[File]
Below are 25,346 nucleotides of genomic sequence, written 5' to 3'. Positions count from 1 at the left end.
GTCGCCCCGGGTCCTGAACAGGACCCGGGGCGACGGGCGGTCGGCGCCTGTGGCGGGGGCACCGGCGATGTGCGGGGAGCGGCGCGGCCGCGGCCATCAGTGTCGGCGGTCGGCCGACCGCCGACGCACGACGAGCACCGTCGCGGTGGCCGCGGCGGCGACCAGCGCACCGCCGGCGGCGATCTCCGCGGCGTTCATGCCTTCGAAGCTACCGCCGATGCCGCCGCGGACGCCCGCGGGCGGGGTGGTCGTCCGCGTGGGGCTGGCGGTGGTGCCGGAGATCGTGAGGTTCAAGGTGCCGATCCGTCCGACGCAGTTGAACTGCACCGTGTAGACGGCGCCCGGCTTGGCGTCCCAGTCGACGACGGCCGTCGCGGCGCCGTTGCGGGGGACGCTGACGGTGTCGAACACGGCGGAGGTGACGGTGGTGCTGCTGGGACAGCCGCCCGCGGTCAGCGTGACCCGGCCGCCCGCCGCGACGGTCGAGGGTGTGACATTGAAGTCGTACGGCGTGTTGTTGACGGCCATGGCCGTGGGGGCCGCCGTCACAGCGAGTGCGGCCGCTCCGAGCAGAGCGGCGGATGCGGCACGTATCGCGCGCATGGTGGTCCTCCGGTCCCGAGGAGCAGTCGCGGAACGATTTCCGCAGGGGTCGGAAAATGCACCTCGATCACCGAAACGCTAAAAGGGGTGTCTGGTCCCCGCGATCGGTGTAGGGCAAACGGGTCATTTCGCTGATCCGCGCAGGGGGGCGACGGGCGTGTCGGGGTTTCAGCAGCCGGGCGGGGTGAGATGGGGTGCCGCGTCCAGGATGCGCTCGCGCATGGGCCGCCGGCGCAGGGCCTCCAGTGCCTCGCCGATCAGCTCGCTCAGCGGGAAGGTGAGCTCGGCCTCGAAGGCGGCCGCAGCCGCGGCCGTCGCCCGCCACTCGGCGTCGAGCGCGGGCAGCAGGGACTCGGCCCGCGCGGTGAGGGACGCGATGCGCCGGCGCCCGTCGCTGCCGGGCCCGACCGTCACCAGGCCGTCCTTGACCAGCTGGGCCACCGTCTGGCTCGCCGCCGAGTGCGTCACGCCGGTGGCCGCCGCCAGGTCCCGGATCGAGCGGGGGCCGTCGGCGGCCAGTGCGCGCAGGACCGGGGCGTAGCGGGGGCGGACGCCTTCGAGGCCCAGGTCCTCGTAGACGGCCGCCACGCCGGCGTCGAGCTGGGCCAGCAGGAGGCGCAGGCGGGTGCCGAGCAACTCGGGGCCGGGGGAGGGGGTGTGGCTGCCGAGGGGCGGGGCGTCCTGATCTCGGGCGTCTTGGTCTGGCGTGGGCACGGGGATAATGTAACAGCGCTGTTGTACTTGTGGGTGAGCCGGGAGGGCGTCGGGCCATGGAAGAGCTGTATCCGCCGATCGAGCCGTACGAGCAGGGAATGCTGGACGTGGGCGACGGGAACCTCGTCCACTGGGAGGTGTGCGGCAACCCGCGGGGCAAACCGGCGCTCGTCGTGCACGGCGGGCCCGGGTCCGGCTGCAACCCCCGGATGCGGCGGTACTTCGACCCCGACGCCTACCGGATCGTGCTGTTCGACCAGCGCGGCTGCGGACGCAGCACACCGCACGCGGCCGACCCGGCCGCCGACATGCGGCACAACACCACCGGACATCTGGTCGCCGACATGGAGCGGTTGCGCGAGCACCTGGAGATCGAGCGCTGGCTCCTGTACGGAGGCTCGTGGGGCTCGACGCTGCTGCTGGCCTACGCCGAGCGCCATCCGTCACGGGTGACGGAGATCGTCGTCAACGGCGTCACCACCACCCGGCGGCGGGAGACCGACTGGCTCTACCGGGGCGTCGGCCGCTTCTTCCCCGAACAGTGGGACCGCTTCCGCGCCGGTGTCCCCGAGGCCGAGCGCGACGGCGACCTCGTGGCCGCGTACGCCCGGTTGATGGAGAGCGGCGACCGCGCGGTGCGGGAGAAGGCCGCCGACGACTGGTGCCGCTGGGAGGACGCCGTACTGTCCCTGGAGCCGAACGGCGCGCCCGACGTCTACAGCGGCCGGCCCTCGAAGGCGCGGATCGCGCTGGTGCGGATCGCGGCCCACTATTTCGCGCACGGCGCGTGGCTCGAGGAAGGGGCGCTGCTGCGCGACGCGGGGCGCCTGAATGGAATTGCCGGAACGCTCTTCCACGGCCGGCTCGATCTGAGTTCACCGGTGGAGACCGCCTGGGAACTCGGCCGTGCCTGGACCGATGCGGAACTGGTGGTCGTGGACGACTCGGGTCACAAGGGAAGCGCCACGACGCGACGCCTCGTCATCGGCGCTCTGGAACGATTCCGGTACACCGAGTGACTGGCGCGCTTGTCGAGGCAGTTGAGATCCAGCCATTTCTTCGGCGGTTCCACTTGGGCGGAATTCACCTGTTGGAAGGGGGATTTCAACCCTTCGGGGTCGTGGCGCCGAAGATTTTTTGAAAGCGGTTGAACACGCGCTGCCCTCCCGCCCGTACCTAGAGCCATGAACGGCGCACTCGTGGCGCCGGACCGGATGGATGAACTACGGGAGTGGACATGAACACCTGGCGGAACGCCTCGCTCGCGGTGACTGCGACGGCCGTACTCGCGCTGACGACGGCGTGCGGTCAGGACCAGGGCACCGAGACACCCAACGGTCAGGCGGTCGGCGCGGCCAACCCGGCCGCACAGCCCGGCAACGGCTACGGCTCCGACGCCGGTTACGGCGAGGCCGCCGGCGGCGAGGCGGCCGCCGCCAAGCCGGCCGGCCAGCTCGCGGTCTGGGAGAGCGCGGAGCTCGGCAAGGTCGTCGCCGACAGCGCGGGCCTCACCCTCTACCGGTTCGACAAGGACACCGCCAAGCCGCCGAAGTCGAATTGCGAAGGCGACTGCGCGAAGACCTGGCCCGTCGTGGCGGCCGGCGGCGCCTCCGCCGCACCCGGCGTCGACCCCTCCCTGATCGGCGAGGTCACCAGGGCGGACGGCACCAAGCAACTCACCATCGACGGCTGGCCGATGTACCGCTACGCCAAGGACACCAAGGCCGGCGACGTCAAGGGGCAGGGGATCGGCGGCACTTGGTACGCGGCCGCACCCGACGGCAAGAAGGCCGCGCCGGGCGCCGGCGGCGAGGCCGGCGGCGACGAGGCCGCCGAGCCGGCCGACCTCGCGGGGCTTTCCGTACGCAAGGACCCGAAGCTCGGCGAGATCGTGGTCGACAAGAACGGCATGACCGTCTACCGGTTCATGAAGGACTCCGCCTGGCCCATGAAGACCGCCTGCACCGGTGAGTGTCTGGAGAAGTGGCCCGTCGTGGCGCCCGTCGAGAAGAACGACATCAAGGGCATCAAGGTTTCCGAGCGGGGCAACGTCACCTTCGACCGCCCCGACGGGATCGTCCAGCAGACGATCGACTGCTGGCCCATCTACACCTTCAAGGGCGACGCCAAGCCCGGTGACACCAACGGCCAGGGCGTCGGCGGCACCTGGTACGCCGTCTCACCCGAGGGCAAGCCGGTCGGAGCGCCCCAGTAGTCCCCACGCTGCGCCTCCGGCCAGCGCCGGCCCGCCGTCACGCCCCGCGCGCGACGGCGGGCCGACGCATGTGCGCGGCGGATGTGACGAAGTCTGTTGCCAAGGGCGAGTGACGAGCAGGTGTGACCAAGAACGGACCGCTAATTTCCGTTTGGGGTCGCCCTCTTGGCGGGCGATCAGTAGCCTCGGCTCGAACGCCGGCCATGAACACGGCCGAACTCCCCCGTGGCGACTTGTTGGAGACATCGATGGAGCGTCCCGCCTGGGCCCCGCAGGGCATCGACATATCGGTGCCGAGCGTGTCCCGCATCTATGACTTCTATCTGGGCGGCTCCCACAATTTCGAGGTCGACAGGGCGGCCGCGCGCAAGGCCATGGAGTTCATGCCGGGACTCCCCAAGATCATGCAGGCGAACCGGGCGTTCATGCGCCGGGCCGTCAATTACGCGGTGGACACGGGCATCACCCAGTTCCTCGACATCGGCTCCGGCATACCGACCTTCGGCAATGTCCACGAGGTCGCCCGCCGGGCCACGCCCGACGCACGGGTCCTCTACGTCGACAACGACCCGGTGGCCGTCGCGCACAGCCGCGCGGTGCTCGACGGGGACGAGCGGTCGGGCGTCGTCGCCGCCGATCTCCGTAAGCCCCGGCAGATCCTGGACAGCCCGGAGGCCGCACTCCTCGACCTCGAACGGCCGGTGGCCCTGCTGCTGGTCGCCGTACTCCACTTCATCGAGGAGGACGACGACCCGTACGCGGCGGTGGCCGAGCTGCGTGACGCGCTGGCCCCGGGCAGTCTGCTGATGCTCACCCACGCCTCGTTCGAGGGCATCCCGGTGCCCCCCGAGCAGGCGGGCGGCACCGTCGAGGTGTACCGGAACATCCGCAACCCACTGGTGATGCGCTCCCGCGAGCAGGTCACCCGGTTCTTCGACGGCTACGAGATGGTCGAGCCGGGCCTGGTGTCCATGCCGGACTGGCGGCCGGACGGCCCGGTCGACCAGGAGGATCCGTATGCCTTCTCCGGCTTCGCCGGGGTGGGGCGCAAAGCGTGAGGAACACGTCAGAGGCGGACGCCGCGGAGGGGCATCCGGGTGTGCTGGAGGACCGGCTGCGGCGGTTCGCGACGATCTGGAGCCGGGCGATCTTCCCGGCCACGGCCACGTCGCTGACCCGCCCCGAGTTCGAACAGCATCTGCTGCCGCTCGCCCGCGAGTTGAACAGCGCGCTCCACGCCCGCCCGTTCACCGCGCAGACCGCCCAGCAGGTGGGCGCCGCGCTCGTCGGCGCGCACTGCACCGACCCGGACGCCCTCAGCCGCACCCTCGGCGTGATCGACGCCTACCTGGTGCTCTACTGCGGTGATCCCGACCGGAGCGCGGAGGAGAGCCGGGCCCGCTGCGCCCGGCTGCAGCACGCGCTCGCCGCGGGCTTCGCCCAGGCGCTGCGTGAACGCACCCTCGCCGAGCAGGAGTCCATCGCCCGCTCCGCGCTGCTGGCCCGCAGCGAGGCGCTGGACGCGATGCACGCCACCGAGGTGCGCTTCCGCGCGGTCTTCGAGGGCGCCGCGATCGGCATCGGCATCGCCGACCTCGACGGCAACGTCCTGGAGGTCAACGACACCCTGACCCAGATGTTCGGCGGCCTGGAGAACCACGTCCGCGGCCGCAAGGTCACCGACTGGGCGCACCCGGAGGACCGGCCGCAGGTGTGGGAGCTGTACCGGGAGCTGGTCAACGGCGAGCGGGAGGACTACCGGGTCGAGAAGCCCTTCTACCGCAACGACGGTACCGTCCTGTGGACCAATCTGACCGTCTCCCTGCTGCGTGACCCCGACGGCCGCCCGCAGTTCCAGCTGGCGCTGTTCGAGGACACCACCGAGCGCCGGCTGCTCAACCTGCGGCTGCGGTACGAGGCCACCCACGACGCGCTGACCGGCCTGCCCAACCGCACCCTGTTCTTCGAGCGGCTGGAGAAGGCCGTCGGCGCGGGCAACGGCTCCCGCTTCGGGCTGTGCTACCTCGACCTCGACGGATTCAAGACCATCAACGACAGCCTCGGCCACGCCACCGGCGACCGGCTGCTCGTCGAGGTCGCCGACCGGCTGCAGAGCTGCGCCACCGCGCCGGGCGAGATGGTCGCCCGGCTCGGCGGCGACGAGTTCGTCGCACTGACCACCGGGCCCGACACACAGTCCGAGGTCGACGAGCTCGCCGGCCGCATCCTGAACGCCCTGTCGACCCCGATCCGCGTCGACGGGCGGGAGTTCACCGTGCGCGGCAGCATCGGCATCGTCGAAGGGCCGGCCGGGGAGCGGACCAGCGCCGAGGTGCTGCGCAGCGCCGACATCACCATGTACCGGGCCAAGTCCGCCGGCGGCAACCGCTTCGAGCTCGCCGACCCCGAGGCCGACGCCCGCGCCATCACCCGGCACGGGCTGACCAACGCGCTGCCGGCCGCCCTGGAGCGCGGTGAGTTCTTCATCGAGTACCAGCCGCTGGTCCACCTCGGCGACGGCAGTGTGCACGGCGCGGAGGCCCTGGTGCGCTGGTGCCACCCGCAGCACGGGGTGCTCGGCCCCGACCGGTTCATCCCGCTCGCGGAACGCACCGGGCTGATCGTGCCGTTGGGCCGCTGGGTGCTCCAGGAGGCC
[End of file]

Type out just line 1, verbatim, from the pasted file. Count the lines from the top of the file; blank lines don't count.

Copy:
Below are 25,346 nucleotides of genomic sequence, written 5' to 3'. Positions count from 1 at the left end.